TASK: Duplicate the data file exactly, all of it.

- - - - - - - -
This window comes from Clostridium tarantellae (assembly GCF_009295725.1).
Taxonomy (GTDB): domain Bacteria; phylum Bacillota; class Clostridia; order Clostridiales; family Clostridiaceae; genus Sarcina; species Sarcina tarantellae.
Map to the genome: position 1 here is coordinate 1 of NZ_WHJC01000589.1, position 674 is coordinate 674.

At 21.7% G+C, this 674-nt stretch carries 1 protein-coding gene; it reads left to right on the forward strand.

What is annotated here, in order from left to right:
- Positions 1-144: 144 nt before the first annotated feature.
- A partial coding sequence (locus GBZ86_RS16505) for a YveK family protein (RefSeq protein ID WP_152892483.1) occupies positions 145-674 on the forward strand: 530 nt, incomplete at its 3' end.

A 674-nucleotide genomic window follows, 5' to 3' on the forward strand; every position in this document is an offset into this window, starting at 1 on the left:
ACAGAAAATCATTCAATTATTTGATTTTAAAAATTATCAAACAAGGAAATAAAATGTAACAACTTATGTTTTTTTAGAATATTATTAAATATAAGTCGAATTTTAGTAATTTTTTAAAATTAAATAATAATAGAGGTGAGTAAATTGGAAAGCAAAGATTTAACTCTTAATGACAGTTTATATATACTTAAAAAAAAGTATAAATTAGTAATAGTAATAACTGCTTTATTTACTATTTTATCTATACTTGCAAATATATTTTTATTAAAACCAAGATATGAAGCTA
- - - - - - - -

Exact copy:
This window comes from Clostridium tarantellae (assembly GCF_009295725.1).
Taxonomy (GTDB): domain Bacteria; phylum Bacillota; class Clostridia; order Clostridiales; family Clostridiaceae; genus Sarcina; species Sarcina tarantellae.
Map to the genome: position 1 here is coordinate 1 of NZ_WHJC01000589.1, position 674 is coordinate 674.

At 21.7% G+C, this 674-nt stretch carries 1 protein-coding gene; it reads left to right on the forward strand.

What is annotated here, in order from left to right:
- Positions 1-144: 144 nt before the first annotated feature.
- A partial coding sequence (locus GBZ86_RS16505) for a YveK family protein (RefSeq protein ID WP_152892483.1) occupies positions 145-674 on the forward strand: 530 nt, incomplete at its 3' end.

A 674-nucleotide genomic window follows, 5' to 3' on the forward strand; every position in this document is an offset into this window, starting at 1 on the left:
ACAGAAAATCATTCAATTATTTGATTTTAAAAATTATCAAACAAGGAAATAAAATGTAACAACTTATGTTTTTTTAGAATATTATTAAATATAAGTCGAATTTTAGTAATTTTTTAAAATTAAATAATAATAGAGGTGAGTAAATTGGAAAGCAAAGATTTAACTCTTAATGACAGTTTATATATACTTAAAAAAAAGTATAAATTAGTAATAGTAATAACTGCTTTATTTACTATTTTATCTATACTTGCAAATATATTTTTATTAAAACCAAGATATGAAGCTA